The story, however, is an altogether different kettle of time travelling space fish. It... well... the set up is okay but nothing is ever that clearly established in the name of trying to preserve some sense of mystery over the 50 minute running time and it has to be said that... it kinda jumps around a bit. The transitions between time settings is bloody awful with the characters one minute running around in the scare laden darkness (well, not so scare laden actually) and the next scene you’re back in broad daylight before traipsing back into “night shoot” territory again. I’m not sure if it’s just bad transitioning between scenes that is to blame or slap dash editing or, more likely, a lack of getting all the necessary footage to make some of the scenes work next to each other and keep it down to the prescribed running time.
The acting from some of the cast is way over the top and pretty non-naturalistic, especially when it’s pitched in juxtaposition against some of the more noteworthy actors in the cast like veteran Bill Fraser and, of course, Elisabeth Sladen herself. Although, having said that, there is some really wooden work from Sladen in the title sequence, talking of which...
Wow. I remember that title sequence being really cutting edge and fantastic in the early 80s... unfortunately, it has to be said that the title sequence now looks very dated and reveals itself as a phenomenon contemporaneous to the good old days of the BBC Micro (I was a Spectrum kid myself but still). The “too long” held frozen expressions and other ridiculous shots of Sladen in this sequence look... well... lets just say they look the opposite of inspiring and it really buggers belief that re-shoots weren’t taken because I’m amazed anything this slap-dash was allowed to be broadcast outside of a non-terrestrial channel showing Topless Darts and The Spanish Archer. I believe Elisabeth Sladen's autobiography had a very good reason as to why she was looking so unenthused during these sequences but I can’t quite remember what they were (although I suspect she possibly thought she was doing test shots for focus etc at the time and didn’t realise the camera was running).
But... at least I still like the inane song with John Leeson’s familiar tones singing “K9” over the titles. A bit silly but it has a certain charm to it.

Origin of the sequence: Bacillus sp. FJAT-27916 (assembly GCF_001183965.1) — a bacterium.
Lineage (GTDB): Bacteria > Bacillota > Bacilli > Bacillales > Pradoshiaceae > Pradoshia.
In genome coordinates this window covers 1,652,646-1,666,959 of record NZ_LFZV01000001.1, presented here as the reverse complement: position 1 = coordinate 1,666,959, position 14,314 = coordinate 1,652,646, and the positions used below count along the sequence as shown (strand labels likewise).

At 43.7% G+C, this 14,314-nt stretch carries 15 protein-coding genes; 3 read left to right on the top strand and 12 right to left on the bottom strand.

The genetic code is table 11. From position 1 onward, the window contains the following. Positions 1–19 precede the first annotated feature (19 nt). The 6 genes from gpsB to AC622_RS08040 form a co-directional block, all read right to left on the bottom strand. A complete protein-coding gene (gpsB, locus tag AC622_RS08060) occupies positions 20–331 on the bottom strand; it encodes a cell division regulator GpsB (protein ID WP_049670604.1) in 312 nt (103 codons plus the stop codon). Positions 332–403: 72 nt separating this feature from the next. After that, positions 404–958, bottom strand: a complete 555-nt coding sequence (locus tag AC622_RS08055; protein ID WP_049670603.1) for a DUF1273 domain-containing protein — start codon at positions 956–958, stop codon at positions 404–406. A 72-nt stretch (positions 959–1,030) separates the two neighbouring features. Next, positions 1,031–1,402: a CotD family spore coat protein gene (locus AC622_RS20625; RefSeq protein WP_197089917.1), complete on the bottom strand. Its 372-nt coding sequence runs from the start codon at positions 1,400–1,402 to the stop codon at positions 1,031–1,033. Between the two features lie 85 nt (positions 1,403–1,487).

Although I personally didn’t have as good a time as I was expecting from rewatching this old episode, I am still dissapointed that the show was never allowed to get up to running speed with its own regular time slot. Of course, this would not be Sarah Jane Smith’s last appearances in Doctor Who related programming over the years (The Five Doctors is set sometime not long after K9 And Company by the looks of it) and when she returned, with K9s Mark 3 and 4 to make the first of a number of appearances in the regenerated Doctor Who show of recent years, her popularity ensured that she finally got to have her own regular TV series. A show which turned out to be a real corker at times, in fact.
I still miss coming home to see new episodes of The Sarah Jane Adventures on TV in the void left by Elisabeth Sladen’s untimely death, but she will live on in peoples memories for generations to come and, clunky or not, it’s really nice to have this little piece of British television history preserved on DVD. I’ve just bought a copy for my firend’s daughter’s birthday as she loves The Sarah Jane Adventures. She’ll be a fair bit younger than I was when it was first aired and it’ll be interesting to see if she takes to this earlier version of the character as she does in her recent portrayals. I hope she likes it as much as I did when it first aired... and not through the cynical eyes of a more sophisticated viewership.